Books & Literature

Book Review: The Wrath of the Woolington Wyrm: Miss Mary-Kate Martin’s Guide to Monsters 1, by Karen Foxlee, illustrated by Freda Chiu

MIDDLE GRADE: A delightful fantasy adventure from the award-winning and bestselling author of Lenny’s Book of Everything and Dragon Skin, with lively line illustrations by Freda Chiu.

A lovely, easy to read story for the middle- grade reader about a child who needs to get past her anxiety to save a town and its monster.
5

Queensland author Karen Foxlee has won various notable awards for her middle grade novels, particularly her last two books, Lenny’s Book of Everything and Dragon Skin.

Foxlee has the ability to create a world which is easy to imagine, captivating the reader from beginning to end. Whether it be set in the real world, or one which has an element of fantasy, the reader is always taken on a ride. All her stories so far have a young female central character and The Wrath of the Woolington Wyrm is no exception. They have all faced adversity overcoming a family difficulty or personal trait.

When we first pick up the book, the reader is drawn to the bright purple cover. On it, the main character, Mary-Kate, walks along writing something in a notebook. With over 250 pages, the book is a good size for a middle grade child and the illustrations by Chiu give it an almost old-world feeling. The map of Woolington Well at beginning of the book helps the reader understand the layout of the village.

The colour chosen for the front cover becomes obvious when we realise the importance of colour in Mary-Kate’s life—evident in what she wears, colours she is afraid of or dislikes with a passion (particularly brown), and the colours she uses when taking notes.

Part realistic, part fantasy, The Wrath of the Woolington Wyrm is set somewhere in England. Mary-Kate must accompany her archaeologist mother to the village of Woolington Well for a dig. Her father disappeared some time ago in Mount Shishapangma and the only thing she has to remind herself of him is five pieces of gum.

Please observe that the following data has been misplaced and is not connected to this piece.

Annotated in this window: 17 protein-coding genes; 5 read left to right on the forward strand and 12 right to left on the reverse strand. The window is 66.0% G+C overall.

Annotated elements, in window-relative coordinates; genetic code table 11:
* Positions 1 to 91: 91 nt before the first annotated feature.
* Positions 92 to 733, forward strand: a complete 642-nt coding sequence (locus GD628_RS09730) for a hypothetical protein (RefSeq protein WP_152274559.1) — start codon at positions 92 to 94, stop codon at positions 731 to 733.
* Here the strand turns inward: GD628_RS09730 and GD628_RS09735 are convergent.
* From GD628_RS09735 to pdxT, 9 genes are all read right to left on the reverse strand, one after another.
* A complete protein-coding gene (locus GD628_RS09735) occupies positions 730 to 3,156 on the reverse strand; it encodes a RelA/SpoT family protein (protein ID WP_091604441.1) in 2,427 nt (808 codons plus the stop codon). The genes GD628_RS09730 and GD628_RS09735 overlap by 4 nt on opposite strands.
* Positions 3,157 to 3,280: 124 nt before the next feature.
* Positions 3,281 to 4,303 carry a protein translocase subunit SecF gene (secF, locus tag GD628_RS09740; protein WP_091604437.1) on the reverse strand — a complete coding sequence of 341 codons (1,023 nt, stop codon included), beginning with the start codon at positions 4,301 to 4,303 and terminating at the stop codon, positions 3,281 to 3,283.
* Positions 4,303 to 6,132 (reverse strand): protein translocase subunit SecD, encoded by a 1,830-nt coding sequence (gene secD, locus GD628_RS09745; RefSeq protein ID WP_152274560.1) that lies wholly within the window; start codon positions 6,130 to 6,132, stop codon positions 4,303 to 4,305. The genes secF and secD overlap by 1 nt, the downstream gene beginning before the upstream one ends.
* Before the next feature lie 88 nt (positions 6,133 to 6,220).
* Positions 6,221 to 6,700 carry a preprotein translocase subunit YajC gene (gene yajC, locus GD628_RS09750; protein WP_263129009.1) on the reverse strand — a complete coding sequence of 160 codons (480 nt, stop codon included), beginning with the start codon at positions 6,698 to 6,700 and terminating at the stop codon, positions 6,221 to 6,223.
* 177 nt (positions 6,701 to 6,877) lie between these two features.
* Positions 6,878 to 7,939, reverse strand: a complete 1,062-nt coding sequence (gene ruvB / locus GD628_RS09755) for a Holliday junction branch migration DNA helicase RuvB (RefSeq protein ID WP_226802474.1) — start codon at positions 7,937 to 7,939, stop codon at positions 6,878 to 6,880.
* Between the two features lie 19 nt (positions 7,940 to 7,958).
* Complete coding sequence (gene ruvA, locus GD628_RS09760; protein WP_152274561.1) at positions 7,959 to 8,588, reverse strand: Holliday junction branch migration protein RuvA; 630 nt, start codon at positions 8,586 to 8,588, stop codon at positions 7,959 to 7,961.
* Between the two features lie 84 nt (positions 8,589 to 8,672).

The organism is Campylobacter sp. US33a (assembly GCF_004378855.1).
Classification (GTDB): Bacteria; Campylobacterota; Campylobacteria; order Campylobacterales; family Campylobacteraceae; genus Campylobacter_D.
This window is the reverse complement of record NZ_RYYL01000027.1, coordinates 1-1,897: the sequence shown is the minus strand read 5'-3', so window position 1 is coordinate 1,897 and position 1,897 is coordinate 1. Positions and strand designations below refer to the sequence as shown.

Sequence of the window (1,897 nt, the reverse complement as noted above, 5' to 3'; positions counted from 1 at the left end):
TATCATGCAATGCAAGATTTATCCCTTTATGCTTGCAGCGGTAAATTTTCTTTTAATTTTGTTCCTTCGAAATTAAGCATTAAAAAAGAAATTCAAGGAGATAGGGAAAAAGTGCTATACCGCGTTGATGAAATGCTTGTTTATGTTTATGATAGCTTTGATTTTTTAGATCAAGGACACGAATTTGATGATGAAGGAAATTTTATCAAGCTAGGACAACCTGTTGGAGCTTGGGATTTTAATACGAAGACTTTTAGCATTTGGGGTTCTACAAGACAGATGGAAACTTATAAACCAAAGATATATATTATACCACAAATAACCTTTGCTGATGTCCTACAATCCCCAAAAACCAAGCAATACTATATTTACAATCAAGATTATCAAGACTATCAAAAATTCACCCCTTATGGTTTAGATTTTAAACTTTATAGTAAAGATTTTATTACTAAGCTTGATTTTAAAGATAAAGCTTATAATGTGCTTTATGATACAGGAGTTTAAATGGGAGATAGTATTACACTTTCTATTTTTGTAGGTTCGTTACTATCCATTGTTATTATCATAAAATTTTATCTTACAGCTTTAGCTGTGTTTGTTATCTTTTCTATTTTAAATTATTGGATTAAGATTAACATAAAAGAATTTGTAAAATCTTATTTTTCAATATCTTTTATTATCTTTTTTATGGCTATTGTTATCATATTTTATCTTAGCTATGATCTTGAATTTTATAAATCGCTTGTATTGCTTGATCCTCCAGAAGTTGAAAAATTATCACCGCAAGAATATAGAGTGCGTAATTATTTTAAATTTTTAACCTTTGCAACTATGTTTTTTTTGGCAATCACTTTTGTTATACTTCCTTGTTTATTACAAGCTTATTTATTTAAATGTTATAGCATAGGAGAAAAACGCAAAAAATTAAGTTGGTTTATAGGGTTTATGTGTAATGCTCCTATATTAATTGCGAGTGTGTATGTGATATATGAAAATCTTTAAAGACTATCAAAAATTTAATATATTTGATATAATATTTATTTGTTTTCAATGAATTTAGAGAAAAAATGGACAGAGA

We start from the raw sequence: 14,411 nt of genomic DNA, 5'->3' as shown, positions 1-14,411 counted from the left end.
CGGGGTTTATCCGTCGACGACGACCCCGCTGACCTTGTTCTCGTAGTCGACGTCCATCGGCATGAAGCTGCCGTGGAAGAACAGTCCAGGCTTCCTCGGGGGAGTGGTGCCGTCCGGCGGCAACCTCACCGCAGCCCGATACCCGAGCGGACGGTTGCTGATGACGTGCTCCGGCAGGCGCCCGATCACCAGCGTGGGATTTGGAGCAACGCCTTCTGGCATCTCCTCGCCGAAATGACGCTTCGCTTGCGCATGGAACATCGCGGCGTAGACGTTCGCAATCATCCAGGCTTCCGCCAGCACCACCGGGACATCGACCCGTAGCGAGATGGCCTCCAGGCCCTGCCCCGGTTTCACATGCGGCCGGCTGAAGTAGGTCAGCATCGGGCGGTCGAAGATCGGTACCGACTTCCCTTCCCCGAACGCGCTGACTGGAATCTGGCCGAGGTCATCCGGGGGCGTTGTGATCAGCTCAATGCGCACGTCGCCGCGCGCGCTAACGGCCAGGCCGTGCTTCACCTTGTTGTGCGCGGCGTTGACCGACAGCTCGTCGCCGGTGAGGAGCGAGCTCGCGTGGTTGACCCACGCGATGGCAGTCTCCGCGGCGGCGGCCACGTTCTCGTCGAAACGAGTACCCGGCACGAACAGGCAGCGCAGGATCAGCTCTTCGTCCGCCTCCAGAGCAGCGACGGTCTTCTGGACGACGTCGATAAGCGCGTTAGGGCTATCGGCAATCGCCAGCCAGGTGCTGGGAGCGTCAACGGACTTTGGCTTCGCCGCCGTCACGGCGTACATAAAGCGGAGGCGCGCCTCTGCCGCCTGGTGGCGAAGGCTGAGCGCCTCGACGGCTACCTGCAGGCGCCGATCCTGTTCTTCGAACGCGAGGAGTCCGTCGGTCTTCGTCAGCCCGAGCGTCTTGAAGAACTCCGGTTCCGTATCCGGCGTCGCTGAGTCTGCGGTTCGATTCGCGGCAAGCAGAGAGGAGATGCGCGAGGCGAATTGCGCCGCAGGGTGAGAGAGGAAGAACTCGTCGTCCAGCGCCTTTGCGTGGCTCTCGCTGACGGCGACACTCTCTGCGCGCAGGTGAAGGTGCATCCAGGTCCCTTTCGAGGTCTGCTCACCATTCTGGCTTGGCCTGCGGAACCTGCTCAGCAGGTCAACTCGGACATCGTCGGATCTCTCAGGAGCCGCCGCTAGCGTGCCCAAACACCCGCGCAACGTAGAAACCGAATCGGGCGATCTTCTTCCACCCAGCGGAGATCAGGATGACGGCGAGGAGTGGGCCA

Mary-Kate finds change difficult and throughout the book we discover she has various methods to overcome this anxiety: squeezing her stress ball, making lists, breathing exercises, and thinking of five things she can hear, see and feel. She also has her lucky novelty torch, lucky international coin collection in a small glass jar, glitter pens, red sparkly shoes and a sparkly red backpack (coordinating is important!).

Many children who may be on the autism spectrum, suffering from OCD, or have anxiety, will relate to Mary-Kate. They may also discover new ways to manage their own lives, like breaking a big problem into a series of smaller tasks. 

When Mary-Kate arrives, she finds out the village is being terrorised by a giant Wyrm which is apparently hundreds of years old. The local lord wants to turn the village into a huge shopping centre, but the Wyrm Watch Society have called her mother, the Professor, to see if she can find archaeological evidence to stop the new construction.

Arabella, the daughter of Lord Woolington, wants to be friends with Mary-Kate because she too wants to save the Wyrm. Arabella is everything that Mary-Kate is not: loud, talkative, friendly, adventurous. Making new friends isn’t something that comes easy to Mary-Kate so she must summon all her inner resources to be able to spend time with Arabella.

At the beginning of each chapter there is an excerpt from P.K. Mayberry’s Complete Guide to Monsters of the Northern Hemisphere. This is a nice lead in what happens in the following chapter.

As with her other books, The Wrath of the Woolington Wyrm is about love, courage, never giving up, and personal growth. But this story is also about making new friends, accepting change, and trusting your instincts.

This is the first book of what will become a series of adventures for Mary-Kate as she becomes an amateur detective, solving problems in her own unique way.

The Wrath of the Woolington Wyrm also has lessons for us all: is it really a good idea for our special things to just sit on the shelf? Sometimes things need to be used to bring us joy.

In this story we learn that Mary-Kate has always been bad at beginnings and endings, but she was very good at middles. Maybe you need to also start by picking up this lovely book.

Reviewed by Sue Mauger

This review is the opinion of the reviewer and not Glam Adelaide.

Distributed by: Allen & Unwin
Released: May 2022
RRP: $14.99

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